1. (i)“Interpretation” which means categorization, decoding significance, and express a variety of events, experiences, beliefs, judgments, procedures and criteria;

  2. (ii) “Analysis” which means probing ideas, identifying and analyzing arguments;

  3. (iii)“Inference” which means finding elements needed to form hypotheses, making conclusions, pondering relevant information and deducing the consequences flowing from data, evidence, statements, beliefs, questions and speculating alternative.

  4. (iv)“Evaluation” which means assessing the trustworthiness of statements which are descriptions of someone’s experience, perception, judgment; and assessing the logical strength of the actual inferential relationships among statements or other forms of representation.

  5. (v)“Explanation” means affirming results, validating procedures and portraying arguments.

  6. (vi)“Self-regulation” means self-correction and self-examination.

ŽivkoviL· (2016) is an example of a study which used Facionne (1990) for employing a critical thinking model and enhancing learning efficiency.

3. Research Methods: Theory Building

Dubin’s theory-building method, Grounded theory building, Social constructionist theory building, Meta‑analytic theory building and Theory building from case study research, are the five types of theory building method available (Torraco, 2002). Dubin’s theory building is the Theory building used in this study. Such theory can be defined as a purposeful recurring cycle by representations and descriptions of experienced phenomena are generated, verified, and refined (Lynham, 2000). A five-phase method of theory‑building was recommended by Lynham (2002) as a recursive system from Dubin’s theory building. These include conceptual development, operationalization, confirmation or disconfirmation, application and continuous refinement and development. This method consists of two components: theorizing‑to‑practice and practice-to-theorizing. The theorising-to-practice was adopted as the research strategy due to its appropriateness to the behavioural and human sciences (Lynham, 2002) including education. There are 369 articles cited Lynhams theory building. This study noted that A Framework for Interaction and Cognitive Engagement in Connectivist Learning Contexts by Wang, Cheng and Anderson (2014) is the article that applied similar theory building methodology which stimulated both research and practice and resulted in later enhancements. This study analysed the interaction in social learning as a system, designing a framework to explain the elements of interaction in social learning to promote critical thinking.

3.1 Conceptual Framework for Online Interaction in Social Learning to Promote Critical Thinking

According to “social constructivism” stated by Vygotsky (1978), knowledge is first constructed in a social context. He emphasized that it will be more appropriate to create higher order thinking through the medium of social interaction in social learning theory. Figure 1 showed the relation of the previous statement.

There are many online medium of interaction and learning. Social learning theory stated that the interaction can occur among many types of learner. According to Chou et al. (2010), 5 types of online interaction are available. Nevertheless, this study only focused on learner-learner interaction. Among numerous higher orders thinking skills such as reflective thinking and creative thinking, this study focused on critical thinking skill. Figure 2 showed the relation of the previous statement.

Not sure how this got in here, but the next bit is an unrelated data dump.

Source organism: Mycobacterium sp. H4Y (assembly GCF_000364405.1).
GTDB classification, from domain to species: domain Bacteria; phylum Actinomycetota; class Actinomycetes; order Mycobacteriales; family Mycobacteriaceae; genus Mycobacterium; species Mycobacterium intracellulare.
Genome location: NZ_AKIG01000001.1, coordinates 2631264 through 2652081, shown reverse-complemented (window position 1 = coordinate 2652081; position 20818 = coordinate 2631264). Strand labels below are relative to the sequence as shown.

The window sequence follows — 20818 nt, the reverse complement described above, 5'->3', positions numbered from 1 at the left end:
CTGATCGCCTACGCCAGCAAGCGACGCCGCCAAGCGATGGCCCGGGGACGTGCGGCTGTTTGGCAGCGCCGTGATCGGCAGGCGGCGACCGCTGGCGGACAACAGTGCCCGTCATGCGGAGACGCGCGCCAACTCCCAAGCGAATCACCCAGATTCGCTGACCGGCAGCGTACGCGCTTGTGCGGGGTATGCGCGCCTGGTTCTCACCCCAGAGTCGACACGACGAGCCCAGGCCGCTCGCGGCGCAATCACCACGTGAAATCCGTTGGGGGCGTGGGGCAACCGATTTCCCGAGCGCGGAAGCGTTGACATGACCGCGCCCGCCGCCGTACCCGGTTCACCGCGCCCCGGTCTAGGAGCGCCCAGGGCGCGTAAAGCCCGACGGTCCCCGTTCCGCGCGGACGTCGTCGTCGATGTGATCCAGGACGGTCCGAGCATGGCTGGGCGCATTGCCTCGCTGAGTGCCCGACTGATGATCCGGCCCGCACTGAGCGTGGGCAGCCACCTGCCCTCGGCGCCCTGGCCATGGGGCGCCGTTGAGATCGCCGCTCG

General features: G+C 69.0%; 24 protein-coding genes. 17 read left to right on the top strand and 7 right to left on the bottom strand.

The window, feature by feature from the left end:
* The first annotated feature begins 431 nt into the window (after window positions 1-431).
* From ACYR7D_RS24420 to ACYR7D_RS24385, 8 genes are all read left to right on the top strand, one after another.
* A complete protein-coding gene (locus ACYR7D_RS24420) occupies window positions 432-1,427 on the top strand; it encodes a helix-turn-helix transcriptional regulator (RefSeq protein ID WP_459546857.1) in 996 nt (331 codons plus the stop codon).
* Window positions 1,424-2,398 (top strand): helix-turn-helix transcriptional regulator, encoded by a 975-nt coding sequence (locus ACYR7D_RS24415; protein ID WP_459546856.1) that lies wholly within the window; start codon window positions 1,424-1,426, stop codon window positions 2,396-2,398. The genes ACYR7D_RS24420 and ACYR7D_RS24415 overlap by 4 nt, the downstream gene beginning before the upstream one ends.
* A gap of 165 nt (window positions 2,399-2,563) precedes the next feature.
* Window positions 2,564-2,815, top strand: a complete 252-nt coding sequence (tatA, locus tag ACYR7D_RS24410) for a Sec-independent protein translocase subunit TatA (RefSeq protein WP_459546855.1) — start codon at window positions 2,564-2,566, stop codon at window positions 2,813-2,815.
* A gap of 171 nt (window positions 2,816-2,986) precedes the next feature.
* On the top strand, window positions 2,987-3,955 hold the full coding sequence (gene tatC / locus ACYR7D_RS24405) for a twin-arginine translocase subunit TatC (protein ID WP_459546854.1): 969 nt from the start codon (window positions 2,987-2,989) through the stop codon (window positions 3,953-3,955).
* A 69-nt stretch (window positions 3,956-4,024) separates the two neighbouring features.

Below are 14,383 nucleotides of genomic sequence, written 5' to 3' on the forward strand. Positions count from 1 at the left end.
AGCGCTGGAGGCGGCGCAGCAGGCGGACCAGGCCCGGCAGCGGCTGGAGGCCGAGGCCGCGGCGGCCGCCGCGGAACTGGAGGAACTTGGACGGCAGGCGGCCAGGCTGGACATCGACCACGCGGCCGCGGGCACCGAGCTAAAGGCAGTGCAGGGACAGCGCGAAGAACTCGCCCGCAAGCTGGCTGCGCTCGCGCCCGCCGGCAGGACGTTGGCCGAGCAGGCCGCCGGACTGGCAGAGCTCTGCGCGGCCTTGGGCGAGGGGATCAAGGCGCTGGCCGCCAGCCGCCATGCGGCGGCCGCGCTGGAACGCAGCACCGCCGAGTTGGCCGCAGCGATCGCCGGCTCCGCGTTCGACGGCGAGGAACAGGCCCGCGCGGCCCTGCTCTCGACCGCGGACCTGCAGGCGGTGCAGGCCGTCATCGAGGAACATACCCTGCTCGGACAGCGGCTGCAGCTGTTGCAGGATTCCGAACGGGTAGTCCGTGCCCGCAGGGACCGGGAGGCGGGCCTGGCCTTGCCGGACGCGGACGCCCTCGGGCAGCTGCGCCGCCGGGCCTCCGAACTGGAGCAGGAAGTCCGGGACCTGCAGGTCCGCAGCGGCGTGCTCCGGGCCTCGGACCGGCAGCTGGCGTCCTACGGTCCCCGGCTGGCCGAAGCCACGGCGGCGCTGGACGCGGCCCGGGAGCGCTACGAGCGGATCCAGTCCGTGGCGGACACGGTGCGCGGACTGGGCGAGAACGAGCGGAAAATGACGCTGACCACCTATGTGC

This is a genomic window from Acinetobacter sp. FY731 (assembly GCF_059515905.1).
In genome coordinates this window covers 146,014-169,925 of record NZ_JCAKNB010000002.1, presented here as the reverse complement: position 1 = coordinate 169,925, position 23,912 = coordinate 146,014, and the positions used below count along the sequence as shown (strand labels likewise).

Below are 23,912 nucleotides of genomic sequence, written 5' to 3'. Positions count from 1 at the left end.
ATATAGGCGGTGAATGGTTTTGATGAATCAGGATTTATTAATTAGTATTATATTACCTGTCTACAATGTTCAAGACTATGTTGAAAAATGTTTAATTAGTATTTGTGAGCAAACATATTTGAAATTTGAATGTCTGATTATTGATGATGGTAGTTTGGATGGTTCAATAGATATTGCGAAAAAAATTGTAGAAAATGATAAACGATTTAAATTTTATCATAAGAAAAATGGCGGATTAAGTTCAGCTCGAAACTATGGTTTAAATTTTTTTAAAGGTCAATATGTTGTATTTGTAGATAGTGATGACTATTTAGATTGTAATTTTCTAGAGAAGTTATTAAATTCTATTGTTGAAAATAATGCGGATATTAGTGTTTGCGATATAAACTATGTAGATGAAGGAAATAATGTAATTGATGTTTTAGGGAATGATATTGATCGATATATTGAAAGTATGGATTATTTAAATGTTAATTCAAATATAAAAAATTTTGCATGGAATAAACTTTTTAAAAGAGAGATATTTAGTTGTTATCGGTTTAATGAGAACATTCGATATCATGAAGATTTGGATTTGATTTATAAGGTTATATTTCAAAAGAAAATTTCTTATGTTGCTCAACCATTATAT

The study showed that elements of interaction from Gunawardena et al. (1997) and Johnson and Johnson (1996) are reliable and supporting each other. Thus, this study adopted the elements from Gunawardena et al. (1997) with Johnson and Johnson (1996) to show there are effective online interactions in learner‑learner interaction. Meanwhile, this study also used Facione model in 1990 for analysing the concept of critical thinking. Figure 3 below showed the basic framework of online interaction in social learning to promote critical thinking.

 

Figure 1. Basic flow from social learning theory to promote higher order thinking skill



 

Figure 2. The revised of the figure from Figure 1



 

Figure 3. The basic framework of online interaction in social learning to promote critical thinking

3.2. Conceptual Framework’s Operationalization

Theory-building research faced the challenge of creating the logic utilised to design the theory accessible to the user of the developed theory (Lynham, 2002). Based on a “Literature Review” subtopic and “Conceptual Framework for Online Interaction in Social Learning to Promote Critical Thinking” subtopic in this paper, the operationalized conceptual framework can be visualized as Figure 4. This is known as a framework for online interaction in a social learning environment to promote critical thinking. The purpose of this framework is to design a learning environment to motivate the critical thinking skills of the students. Online interaction in the social learning environment is able to support effective interaction among students. After learning and interacting, critical thinking skills of the students are being analysed based on Facione (1990).

 

Figure 4. The framework of online interaction in social learning to promote critical thinking

3.2.1. Interaction